One in five adults in the United States struggles with some form of arthritis, according to the Centers for Disease Control and Prevention, and 62% of those are over age 65. In fact, if you live to age 85, you have almost a 50% chance of getting arthritis.
Arthritis has as many as 100 different types, including rheumatoid arthritis, crystal arthritis and those connected with autoimmune diseases. Osteoarthritis is the kind that affects most seniors and is frequently linked to old joint injuries from excessive weight or accidents. People often blame sports injuries for their arthritis. While that’s often true, the right exercises can be key to managing arthritis pain.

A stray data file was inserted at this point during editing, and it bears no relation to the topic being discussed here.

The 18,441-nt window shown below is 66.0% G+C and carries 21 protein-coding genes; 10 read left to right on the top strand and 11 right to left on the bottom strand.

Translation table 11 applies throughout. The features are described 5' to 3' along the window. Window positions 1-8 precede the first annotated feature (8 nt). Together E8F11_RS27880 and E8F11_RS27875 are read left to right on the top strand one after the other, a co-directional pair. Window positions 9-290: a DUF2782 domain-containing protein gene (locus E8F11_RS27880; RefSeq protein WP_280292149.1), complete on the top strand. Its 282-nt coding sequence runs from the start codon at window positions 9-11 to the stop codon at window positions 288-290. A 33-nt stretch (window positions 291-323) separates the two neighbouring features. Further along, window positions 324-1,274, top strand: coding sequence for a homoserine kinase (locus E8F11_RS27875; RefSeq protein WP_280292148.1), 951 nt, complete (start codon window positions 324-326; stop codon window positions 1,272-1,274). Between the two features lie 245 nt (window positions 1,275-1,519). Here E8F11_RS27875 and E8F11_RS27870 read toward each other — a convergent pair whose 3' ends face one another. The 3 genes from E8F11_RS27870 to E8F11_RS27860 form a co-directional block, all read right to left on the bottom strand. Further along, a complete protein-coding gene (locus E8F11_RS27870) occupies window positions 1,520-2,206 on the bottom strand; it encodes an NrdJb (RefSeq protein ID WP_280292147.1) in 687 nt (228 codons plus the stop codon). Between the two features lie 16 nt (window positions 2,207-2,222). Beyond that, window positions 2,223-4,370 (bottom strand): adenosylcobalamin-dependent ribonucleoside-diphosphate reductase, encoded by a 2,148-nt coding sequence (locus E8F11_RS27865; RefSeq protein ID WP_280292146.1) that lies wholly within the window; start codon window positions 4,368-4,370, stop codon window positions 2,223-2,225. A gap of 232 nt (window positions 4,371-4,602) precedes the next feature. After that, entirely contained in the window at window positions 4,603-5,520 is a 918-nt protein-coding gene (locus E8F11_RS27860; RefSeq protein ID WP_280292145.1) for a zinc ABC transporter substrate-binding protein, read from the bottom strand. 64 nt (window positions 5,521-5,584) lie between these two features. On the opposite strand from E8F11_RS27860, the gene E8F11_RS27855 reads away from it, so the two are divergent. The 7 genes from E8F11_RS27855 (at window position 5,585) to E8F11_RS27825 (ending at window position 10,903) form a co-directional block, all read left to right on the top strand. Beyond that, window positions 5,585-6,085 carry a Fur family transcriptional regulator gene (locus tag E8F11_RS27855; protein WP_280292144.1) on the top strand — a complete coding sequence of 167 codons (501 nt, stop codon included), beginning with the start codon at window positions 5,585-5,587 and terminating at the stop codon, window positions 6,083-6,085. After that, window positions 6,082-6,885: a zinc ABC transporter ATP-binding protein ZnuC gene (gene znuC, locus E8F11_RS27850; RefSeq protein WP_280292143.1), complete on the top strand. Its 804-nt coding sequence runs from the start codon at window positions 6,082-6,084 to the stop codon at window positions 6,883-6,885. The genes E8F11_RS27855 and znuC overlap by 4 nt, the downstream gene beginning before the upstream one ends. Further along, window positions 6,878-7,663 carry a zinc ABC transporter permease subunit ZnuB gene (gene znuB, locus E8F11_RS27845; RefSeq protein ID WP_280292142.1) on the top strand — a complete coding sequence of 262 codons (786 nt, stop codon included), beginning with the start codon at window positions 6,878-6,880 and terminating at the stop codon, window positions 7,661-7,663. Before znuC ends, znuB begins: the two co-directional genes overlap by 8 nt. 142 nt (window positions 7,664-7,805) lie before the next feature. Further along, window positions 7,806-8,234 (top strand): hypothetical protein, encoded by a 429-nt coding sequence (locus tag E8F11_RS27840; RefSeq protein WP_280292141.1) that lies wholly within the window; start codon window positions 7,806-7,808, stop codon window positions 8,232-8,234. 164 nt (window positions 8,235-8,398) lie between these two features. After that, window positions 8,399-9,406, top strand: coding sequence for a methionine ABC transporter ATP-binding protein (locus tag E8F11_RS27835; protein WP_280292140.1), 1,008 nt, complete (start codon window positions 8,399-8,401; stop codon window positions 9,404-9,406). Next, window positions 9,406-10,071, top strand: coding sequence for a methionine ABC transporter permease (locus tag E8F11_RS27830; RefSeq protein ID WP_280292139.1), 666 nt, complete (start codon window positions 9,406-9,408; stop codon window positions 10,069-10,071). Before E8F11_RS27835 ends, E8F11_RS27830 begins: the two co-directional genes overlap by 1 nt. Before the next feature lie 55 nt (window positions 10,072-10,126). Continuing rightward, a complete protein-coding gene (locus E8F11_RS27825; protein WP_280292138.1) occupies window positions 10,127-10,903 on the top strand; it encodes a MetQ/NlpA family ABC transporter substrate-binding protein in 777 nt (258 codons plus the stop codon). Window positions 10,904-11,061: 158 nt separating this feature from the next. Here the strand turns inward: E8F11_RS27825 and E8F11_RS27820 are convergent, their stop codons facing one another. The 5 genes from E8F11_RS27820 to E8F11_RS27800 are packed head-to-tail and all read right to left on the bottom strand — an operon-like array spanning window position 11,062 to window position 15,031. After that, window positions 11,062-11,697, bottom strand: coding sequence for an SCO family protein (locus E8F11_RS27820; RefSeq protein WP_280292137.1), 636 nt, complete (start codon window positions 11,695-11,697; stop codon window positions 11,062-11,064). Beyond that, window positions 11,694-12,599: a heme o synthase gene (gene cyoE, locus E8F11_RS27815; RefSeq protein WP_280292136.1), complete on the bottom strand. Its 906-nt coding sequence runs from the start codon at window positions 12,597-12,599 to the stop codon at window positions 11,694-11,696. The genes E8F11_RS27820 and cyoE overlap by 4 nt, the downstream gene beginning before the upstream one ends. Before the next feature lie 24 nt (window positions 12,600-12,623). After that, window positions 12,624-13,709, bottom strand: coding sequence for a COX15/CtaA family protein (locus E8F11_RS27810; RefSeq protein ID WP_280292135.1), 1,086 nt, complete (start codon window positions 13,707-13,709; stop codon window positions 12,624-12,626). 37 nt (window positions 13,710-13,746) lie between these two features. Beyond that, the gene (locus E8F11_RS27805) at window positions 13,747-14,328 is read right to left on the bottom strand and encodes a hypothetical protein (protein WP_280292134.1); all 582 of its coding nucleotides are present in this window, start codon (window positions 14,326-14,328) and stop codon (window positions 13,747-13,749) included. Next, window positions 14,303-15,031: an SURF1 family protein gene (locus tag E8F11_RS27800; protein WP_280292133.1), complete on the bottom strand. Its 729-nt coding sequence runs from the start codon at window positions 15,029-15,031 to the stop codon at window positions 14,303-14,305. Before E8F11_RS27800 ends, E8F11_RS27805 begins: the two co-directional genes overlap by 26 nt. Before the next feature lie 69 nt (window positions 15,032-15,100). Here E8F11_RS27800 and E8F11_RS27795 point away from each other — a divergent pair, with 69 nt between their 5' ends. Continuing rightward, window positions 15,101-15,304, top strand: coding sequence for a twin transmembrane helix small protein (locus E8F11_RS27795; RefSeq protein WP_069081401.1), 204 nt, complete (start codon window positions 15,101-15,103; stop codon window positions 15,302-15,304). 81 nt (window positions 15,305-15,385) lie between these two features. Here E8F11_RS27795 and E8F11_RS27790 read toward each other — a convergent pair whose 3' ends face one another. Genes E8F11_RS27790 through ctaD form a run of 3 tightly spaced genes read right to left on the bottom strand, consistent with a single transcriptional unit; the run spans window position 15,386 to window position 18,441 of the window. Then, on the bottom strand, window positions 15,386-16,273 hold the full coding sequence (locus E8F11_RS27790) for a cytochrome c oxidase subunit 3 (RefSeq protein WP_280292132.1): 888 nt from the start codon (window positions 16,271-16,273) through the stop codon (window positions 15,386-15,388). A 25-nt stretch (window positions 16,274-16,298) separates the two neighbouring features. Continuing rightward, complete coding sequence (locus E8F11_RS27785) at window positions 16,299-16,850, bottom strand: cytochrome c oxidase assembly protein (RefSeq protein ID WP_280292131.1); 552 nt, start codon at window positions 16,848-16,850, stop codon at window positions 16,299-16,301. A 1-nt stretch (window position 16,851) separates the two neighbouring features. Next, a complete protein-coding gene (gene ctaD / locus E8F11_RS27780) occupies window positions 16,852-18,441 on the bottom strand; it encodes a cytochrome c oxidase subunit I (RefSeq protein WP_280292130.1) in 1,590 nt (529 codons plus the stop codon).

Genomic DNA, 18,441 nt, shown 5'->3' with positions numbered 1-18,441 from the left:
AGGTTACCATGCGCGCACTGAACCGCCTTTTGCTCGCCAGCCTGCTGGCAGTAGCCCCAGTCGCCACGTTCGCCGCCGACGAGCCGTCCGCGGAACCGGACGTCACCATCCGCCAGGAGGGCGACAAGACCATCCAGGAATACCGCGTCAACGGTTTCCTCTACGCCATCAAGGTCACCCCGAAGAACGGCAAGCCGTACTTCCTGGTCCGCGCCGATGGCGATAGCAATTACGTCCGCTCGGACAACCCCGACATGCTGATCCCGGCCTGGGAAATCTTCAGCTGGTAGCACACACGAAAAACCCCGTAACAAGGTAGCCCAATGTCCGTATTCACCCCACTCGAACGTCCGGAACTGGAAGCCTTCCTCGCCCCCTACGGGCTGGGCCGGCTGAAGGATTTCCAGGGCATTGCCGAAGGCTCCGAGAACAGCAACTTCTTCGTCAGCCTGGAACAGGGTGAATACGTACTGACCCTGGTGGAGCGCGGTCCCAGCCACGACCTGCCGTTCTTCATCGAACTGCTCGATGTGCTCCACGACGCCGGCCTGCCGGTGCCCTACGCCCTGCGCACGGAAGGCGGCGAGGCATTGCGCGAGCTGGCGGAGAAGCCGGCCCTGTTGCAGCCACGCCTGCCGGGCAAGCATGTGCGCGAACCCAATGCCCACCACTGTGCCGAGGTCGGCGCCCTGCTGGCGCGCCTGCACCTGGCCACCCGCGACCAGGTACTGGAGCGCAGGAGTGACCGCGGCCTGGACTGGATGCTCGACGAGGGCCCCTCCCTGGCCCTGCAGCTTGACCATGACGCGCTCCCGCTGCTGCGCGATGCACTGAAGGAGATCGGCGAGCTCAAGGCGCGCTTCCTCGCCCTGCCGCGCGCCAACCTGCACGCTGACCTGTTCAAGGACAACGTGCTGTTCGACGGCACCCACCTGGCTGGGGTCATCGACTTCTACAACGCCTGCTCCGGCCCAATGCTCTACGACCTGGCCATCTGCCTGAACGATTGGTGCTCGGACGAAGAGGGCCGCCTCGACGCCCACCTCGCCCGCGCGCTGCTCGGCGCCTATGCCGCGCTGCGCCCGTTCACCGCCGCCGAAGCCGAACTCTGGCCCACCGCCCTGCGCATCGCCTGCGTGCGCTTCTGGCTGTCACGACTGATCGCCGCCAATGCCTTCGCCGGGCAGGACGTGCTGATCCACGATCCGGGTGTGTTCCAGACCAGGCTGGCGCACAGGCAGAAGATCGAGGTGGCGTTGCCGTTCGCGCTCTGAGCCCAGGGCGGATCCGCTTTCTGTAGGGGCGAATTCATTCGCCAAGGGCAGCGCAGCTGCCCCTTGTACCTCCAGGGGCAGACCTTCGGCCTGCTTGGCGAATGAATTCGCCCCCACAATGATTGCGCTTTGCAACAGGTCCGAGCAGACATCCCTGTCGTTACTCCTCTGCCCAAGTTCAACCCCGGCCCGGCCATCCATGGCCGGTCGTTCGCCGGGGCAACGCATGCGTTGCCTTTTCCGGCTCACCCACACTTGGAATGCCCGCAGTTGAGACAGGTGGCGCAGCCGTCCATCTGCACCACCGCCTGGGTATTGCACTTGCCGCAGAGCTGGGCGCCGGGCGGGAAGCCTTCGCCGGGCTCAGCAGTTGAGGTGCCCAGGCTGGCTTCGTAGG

Felicia S. Yang, M.D., a rheumatologist with Sutter Medical Group in Berkeley and Castro Valley, says a combination approach to chronic arthritis management often succeeds with most of her patients.
“The best approach to treating arthritis is determining the underlying cause and selecting the right medications or procedures that target that type of arthritis,” she explains. “However, regardless of the underlying cause of arthritis, all patients with arthritis will benefit from physical therapy, heat and ice application and topical relief measures to ease pain and discomfort.”
To start your arthritis self-care plan, Dr. Yang recommends these tips.